This ultra-wide screen will add a cinematic punch to your movies and games
Most monitors with 2,560 horizontal pixels have 1,440 vertical pixels, and so a standard 16:9 aspect ratio. However, we’ve also seen a number of 2,560×1,080 screens with 21:9 aspect ratios – closer to that of a cinema screen.
These screens were often cheaper than 2,560×1,440 models, while retaining the advantage of having far more desktop space than a standard 1080p display. The price gap has recently narrowed, to the extent that for normal desktop use you’re better off with a 16:9 model. However, a 21:9 display can still give you a more cinematic experience in games and movies, with less letterboxing in films.
The Asus PB298Q does offer a little more out of the box than many of its similarly-priced rivals. The screen comes with a height-adjustable mount, which lets you get the right viewing height for your screen without having to pile up some books. There’s also swivel and a decent amount of screen tilt, so most users should be able to find a good position for the screen. This immediately puts it above similar products from Philips, LG and AOC in terms of versatility.
The monitor also looks fairly stylish, with a thin plastic bezel around the top and sides as well as a sturdy black base and stand. There is sadly no USB hub, which is a feature we like to see on monitors costing close to £400.
The PB298Q has an interesting feature which allows you to view documents at their actual size. The monitor displays an onscreen overlay which shows the real size of various paper size formats, so you can see exactly what your document will look like once it’s printed. For UK users, however, it’s not especially useful because all the paper formats are localised to the US, so instead of A4, you get the slightly different Letter size. We couldn’t find any form of localisation in the monitor’s on-screen menus either, and the screen isn’t physically big enough to show A4 paper at its actual size.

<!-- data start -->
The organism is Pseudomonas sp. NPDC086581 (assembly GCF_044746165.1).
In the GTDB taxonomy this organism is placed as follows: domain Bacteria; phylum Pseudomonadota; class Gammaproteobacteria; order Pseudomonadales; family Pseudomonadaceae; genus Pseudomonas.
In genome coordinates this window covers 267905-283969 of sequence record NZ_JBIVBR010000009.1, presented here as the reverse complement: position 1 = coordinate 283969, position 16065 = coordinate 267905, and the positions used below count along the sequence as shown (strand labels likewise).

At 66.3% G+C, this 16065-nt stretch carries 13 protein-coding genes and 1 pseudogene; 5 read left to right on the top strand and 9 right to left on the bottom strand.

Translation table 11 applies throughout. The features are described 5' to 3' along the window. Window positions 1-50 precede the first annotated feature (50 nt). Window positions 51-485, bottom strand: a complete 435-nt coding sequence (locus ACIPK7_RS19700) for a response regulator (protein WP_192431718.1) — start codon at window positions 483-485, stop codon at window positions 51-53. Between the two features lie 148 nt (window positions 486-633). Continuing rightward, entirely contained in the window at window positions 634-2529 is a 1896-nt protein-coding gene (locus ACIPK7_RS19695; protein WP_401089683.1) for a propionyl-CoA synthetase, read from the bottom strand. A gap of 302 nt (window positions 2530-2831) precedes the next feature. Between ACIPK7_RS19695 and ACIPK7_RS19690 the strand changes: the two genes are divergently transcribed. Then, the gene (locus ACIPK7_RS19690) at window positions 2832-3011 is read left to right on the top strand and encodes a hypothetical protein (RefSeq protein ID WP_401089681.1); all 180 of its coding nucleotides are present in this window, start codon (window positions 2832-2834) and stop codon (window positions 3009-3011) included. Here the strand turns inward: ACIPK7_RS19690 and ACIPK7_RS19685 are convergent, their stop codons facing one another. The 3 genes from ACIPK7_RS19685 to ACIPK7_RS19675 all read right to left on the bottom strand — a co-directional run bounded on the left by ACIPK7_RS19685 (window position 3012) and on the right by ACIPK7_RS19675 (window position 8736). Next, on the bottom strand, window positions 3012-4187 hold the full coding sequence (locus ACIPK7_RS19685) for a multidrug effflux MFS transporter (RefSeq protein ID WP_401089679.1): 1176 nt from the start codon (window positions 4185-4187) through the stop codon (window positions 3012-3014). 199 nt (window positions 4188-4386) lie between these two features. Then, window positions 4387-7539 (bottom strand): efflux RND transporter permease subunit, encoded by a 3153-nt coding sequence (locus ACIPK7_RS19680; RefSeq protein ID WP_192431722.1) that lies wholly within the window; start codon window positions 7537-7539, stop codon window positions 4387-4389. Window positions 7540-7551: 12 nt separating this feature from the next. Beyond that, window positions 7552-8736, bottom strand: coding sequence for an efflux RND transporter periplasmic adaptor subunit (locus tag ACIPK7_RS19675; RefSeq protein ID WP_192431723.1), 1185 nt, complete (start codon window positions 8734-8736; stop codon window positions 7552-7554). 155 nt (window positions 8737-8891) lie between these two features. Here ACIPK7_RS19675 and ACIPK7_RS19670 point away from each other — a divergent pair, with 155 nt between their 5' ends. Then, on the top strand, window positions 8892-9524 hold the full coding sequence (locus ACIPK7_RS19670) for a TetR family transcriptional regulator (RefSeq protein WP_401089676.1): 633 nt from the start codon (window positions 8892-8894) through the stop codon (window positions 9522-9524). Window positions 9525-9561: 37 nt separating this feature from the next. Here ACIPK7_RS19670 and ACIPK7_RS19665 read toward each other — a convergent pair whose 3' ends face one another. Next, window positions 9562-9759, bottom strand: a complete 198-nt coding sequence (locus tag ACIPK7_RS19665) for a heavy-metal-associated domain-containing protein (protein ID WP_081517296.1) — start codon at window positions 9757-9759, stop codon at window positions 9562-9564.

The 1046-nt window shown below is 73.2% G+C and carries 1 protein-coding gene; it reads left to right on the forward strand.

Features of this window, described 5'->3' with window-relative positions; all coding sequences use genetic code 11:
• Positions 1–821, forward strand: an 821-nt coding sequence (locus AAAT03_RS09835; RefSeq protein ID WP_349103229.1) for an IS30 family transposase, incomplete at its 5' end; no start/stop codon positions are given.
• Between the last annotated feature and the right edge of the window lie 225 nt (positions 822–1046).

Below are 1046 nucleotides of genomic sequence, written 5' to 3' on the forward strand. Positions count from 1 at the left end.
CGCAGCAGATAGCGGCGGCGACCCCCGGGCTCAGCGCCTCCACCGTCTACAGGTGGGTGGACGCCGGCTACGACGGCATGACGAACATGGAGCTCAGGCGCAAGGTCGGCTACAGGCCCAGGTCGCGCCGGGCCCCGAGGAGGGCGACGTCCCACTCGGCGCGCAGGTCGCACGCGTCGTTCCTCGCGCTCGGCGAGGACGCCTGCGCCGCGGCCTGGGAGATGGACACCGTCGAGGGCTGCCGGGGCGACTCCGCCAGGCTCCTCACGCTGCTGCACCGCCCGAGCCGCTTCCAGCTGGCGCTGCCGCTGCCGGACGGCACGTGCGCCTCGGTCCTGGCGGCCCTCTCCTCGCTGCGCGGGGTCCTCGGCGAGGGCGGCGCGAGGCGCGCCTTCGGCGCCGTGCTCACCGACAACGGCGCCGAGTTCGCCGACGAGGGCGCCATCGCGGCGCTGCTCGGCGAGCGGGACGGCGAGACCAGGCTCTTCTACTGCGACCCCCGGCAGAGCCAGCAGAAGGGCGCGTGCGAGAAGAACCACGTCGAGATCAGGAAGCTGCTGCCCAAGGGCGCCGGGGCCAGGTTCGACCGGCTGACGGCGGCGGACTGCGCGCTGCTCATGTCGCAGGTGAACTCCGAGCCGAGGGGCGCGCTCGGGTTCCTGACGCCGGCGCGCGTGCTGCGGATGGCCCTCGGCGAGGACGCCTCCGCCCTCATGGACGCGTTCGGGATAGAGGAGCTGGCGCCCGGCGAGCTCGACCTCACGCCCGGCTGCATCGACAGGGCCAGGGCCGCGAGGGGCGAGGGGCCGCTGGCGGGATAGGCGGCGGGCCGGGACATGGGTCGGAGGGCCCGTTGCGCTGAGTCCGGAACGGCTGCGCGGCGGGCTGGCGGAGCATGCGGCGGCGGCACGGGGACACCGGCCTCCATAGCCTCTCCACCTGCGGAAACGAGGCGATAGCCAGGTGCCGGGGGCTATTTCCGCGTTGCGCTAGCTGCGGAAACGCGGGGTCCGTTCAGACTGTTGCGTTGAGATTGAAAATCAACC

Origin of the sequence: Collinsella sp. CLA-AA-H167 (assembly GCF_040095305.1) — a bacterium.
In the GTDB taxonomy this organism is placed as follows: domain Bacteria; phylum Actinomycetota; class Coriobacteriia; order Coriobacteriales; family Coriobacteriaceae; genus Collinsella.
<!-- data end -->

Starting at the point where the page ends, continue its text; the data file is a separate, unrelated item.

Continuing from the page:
Asus also suggests you download its useful Multi-Frame software, which allows you to easily snap windows to various parts of the screen in various sizes with a single click; it’s definitely a bonus for those who like evenly laid-out windows.
In terms of image quality, the latest generation AH IPS (Advanced High Performance IPS) panel does an excellent job. Out of the box it was able to display 98.7 per cent of the sRGB colour gamut, although after calibration this figure didn’t improve. In our subjective tests blacks were deep, meaning the darker areas of our test images appeared properly black without a hint of grey. We measured contrast levels as a fairly high 974:1, which allowed us to pick out a decent amount of detail in the dark and light areas of our test photographs.
It’s important for a screen this wide that it has viewing angles to match, and as we expected for an IPS panel, they live up to the 178 degrees vertical and horizontal spec-sheet figure. Brightness and colour were even across the display, and there was no shift in either when we moved our head around in front of the screen.
The Asus PB298Q is an excellent ultra-wide display with impressive image and build quality, if a disappointing lack of extras such as a USB3 port. It’s a great screen, but unless you really want a 21:9 display we’d go for the AOC Q2770Pqu with its larger screen area.
|Viewable size||29 in|
|Horizontal viewing angle||178°|
|Vertical viewing angle||178°|
|Response time type||grey-to-grey|
|Wall mount option||yes|
|Internal speakers||yes (3W stereo)|
|Integrated power supply||yes|
|Kensington lock lug||yes|
|Audio inputs||3.5mm line in|
|Power consumption standby||0W|
|Power consumption on||37W|
|Warranty||three years RTB|